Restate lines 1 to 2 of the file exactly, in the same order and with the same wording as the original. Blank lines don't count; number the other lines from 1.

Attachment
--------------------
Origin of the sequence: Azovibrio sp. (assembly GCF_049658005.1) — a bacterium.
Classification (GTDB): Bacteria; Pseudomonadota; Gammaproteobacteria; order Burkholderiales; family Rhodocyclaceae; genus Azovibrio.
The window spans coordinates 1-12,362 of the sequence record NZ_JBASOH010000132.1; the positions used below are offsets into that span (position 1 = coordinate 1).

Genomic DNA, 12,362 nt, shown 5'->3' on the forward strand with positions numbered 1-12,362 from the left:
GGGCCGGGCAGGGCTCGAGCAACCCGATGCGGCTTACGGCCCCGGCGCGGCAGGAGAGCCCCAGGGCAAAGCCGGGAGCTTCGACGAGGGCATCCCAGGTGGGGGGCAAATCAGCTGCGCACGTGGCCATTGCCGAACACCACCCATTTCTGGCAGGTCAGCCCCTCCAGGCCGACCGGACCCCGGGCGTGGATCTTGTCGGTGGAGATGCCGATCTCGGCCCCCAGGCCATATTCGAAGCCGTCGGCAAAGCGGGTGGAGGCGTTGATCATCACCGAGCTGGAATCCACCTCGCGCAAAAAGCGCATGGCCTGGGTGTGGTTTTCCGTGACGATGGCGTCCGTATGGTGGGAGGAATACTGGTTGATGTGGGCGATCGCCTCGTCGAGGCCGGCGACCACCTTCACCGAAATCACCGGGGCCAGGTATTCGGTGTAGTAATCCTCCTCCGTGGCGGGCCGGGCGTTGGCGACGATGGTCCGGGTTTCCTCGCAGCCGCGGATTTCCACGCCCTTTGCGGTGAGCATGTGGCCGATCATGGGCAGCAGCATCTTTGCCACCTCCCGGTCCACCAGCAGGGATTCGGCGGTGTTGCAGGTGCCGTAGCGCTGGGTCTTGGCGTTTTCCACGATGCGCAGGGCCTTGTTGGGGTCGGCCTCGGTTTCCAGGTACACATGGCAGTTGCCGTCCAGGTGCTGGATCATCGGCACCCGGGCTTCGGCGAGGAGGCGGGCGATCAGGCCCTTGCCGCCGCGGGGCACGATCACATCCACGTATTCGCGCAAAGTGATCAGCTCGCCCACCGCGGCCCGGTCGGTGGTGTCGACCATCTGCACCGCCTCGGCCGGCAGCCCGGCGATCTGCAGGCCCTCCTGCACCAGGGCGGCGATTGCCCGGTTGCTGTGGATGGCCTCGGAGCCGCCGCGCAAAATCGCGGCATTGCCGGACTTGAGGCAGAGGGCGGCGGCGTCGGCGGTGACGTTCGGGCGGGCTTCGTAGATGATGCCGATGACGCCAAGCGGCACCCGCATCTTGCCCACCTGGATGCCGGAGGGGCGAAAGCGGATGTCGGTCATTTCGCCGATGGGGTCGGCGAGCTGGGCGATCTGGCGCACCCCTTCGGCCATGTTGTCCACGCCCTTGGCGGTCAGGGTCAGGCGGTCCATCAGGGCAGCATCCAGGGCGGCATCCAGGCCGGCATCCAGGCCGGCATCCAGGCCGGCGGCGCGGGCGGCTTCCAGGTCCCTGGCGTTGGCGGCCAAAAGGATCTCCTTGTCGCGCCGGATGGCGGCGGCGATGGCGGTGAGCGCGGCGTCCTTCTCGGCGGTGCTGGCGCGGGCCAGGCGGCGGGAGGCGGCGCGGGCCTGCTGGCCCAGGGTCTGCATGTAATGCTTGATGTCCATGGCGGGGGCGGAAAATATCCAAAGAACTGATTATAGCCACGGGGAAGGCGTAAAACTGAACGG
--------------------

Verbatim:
Origin of the sequence: Azovibrio sp. (assembly GCF_049658005.1) — a bacterium.
Classification (GTDB): Bacteria; Pseudomonadota; Gammaproteobacteria; order Burkholderiales; family Rhodocyclaceae; genus Azovibrio.